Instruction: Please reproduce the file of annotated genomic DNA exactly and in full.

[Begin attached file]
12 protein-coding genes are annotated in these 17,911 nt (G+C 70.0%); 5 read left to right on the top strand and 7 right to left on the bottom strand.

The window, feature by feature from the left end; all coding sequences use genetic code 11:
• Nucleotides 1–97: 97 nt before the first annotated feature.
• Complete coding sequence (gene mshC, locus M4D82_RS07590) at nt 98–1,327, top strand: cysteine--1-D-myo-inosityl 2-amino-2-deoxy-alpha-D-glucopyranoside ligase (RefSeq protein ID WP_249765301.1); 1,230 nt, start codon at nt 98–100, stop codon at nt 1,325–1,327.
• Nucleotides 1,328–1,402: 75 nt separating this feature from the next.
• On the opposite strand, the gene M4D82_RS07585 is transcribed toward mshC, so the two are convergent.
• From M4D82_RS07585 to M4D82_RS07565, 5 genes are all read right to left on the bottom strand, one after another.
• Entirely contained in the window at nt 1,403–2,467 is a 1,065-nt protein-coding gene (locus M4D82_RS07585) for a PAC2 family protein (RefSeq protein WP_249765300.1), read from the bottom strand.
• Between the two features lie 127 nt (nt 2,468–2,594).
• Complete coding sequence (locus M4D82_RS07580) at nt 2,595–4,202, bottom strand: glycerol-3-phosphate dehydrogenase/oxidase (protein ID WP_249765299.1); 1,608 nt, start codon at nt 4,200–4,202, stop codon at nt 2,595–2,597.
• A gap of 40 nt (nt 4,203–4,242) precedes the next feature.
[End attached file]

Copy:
12 protein-coding genes are annotated in these 17,911 nt (G+C 70.0%); 5 read left to right on the top strand and 7 right to left on the bottom strand.

The window, feature by feature from the left end; all coding sequences use genetic code 11:
• Nucleotides 1–97: 97 nt before the first annotated feature.
• Complete coding sequence (gene mshC, locus M4D82_RS07590) at nt 98–1,327, top strand: cysteine--1-D-myo-inosityl 2-amino-2-deoxy-alpha-D-glucopyranoside ligase (RefSeq protein ID WP_249765301.1); 1,230 nt, start codon at nt 98–100, stop codon at nt 1,325–1,327.
• Nucleotides 1,328–1,402: 75 nt separating this feature from the next.
• On the opposite strand, the gene M4D82_RS07585 is transcribed toward mshC, so the two are convergent.
• From M4D82_RS07585 to M4D82_RS07565, 5 genes are all read right to left on the bottom strand, one after another.
• Entirely contained in the window at nt 1,403–2,467 is a 1,065-nt protein-coding gene (locus M4D82_RS07585) for a PAC2 family protein (RefSeq protein WP_249765300.1), read from the bottom strand.
• Between the two features lie 127 nt (nt 2,468–2,594).
• Complete coding sequence (locus M4D82_RS07580) at nt 2,595–4,202, bottom strand: glycerol-3-phosphate dehydrogenase/oxidase (protein ID WP_249765299.1); 1,608 nt, start codon at nt 4,200–4,202, stop codon at nt 2,595–2,597.
• A gap of 40 nt (nt 4,203–4,242) precedes the next feature.